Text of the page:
Summer was in the air as queues of students from all year groups lined up for a hotdog at the barbecue stand, went to the face painting stall or attempted to guess how many sweets were in the jar in the courtyard. The waffle and pancake stand was also a great success, and within the hour, the large quantities Kamaya had dedicated her afternoon to preparing had been wolfed down! Many students and teachers had spent the weekend baking for the fête, so the cake stand’s delicious array of baked goods were also popular.
Behind the scenes, Aria had been busy planning the Summer Fête and was undoubtedly the backbone holding it all together. The event raised £700, which will give Grace – a young girl we sponsor through Action Aid – her education this year, and go towards some other charities that will be chosen in due course.
With the application process now complete, we are excited to have launched a new programme for selected 6.1 students – the Badley Mentors.
The Badley Mentors are leading on promoting ‘wellbeing’ for the Bedales community whilst also providing peer support for the younger years. The group will be working primarily with Block 3 students; meeting new students and parents on our induction days, accompanying the Outward Bound trip to Cobnor each September and organising various student social events throughout the year. The Badley Mentors will also be leading Saturday tutor times each week and are attached to a Block 3 tutor group, facilitating discussions on topics such as respect, inclusivity, befriending, values, freedom, identity and living in the Bedales community.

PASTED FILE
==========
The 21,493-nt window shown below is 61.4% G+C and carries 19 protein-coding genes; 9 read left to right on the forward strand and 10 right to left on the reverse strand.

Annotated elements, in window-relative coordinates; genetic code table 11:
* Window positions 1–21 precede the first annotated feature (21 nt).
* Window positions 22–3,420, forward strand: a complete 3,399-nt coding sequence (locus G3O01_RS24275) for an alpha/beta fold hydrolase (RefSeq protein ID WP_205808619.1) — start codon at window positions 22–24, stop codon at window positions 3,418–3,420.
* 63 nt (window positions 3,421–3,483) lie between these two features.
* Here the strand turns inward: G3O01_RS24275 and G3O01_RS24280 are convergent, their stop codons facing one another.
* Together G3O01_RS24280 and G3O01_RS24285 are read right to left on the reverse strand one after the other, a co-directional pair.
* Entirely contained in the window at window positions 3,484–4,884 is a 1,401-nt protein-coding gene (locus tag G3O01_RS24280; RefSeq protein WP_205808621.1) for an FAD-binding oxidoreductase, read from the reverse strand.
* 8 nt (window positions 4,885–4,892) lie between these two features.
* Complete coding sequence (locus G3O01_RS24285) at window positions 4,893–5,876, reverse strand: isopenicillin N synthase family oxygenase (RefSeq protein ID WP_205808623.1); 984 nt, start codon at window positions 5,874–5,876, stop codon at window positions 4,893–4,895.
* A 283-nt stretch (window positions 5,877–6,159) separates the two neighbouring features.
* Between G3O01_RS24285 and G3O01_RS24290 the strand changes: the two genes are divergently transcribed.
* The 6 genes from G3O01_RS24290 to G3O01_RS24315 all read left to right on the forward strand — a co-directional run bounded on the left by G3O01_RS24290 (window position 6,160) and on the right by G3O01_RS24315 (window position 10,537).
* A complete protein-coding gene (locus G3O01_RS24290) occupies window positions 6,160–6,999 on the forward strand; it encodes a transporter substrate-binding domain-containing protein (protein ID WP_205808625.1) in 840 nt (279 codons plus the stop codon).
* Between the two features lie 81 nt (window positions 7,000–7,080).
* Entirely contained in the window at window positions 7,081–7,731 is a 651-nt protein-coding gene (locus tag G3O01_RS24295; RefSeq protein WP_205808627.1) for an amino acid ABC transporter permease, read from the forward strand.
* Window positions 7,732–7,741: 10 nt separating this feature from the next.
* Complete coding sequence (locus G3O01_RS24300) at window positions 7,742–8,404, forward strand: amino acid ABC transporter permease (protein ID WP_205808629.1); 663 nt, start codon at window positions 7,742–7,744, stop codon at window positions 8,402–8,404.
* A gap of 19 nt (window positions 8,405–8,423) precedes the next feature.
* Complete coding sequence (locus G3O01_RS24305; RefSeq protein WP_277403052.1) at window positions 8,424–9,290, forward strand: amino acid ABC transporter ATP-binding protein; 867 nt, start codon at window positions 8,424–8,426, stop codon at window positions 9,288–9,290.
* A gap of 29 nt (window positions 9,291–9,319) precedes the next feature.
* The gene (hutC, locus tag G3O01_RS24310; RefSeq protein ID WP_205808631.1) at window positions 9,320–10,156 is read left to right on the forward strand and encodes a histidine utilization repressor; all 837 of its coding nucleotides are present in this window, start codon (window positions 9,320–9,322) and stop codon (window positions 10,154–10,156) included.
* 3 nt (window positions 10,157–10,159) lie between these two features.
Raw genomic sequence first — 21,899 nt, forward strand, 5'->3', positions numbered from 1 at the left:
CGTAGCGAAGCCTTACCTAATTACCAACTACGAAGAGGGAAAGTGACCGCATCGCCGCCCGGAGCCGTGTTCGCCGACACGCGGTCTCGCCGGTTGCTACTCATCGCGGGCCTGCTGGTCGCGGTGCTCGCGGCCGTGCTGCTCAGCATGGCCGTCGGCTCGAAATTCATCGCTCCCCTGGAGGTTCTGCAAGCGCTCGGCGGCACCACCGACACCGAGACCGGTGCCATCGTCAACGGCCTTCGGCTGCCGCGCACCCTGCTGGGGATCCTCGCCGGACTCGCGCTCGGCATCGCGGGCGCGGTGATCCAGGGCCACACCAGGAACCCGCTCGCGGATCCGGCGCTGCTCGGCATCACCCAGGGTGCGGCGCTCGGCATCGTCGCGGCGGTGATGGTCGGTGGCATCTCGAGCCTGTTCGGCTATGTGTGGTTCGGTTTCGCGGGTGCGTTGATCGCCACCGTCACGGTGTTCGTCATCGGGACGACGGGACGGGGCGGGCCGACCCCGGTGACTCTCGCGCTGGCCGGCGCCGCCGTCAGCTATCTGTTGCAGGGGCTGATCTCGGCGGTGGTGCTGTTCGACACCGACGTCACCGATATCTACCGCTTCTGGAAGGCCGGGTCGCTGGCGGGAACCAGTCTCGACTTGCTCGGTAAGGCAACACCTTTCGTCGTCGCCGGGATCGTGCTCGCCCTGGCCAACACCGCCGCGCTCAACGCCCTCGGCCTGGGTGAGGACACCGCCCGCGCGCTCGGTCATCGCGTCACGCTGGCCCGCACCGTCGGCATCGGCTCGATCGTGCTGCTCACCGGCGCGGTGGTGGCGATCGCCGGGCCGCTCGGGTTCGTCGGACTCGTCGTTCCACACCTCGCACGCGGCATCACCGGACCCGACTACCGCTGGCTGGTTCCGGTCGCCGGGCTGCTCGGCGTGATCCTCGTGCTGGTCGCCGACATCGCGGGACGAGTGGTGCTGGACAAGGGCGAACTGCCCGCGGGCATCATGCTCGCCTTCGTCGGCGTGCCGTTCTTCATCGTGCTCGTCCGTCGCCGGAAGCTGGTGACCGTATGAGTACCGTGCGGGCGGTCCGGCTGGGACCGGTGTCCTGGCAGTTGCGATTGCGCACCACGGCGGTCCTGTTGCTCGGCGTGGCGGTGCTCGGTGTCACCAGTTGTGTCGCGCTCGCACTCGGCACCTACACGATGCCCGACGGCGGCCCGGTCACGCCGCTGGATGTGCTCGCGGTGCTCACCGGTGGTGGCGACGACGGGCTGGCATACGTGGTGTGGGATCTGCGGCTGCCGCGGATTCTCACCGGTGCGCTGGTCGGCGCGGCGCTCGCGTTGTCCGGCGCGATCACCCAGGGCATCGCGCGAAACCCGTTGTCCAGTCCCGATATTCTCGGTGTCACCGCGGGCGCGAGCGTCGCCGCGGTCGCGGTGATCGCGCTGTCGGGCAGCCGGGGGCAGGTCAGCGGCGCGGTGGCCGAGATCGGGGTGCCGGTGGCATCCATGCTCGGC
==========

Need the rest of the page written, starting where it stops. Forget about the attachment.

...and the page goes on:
The mentors have completed a full day of training delivered by Peter Bradley, CEO of Safe Child Thailand and former Director of Kidscape, whose experience with safeguarding matters and issues such as bullying is immense. The mentors will be available to the entire student community as a friendly, listening and approachable ear for one-to-one peer mentoring, in addition to meeting parents, reviewing school polices and visiting the Day and Boarding houses. I am excited to be working with the Badley Mentors on this new endeavour and the possibilities it holds.
On 18 May, we took 18 of our Block 3 and 4 athletes down to the Mountbatten Stadium for the District Athletics event. In previous years we have taken 40 or 50 of our top athletes down to compete, but due to COVID restrictions, our numbers were limited meaning we took smaller teams and required all of our athletes to compete in multiple events.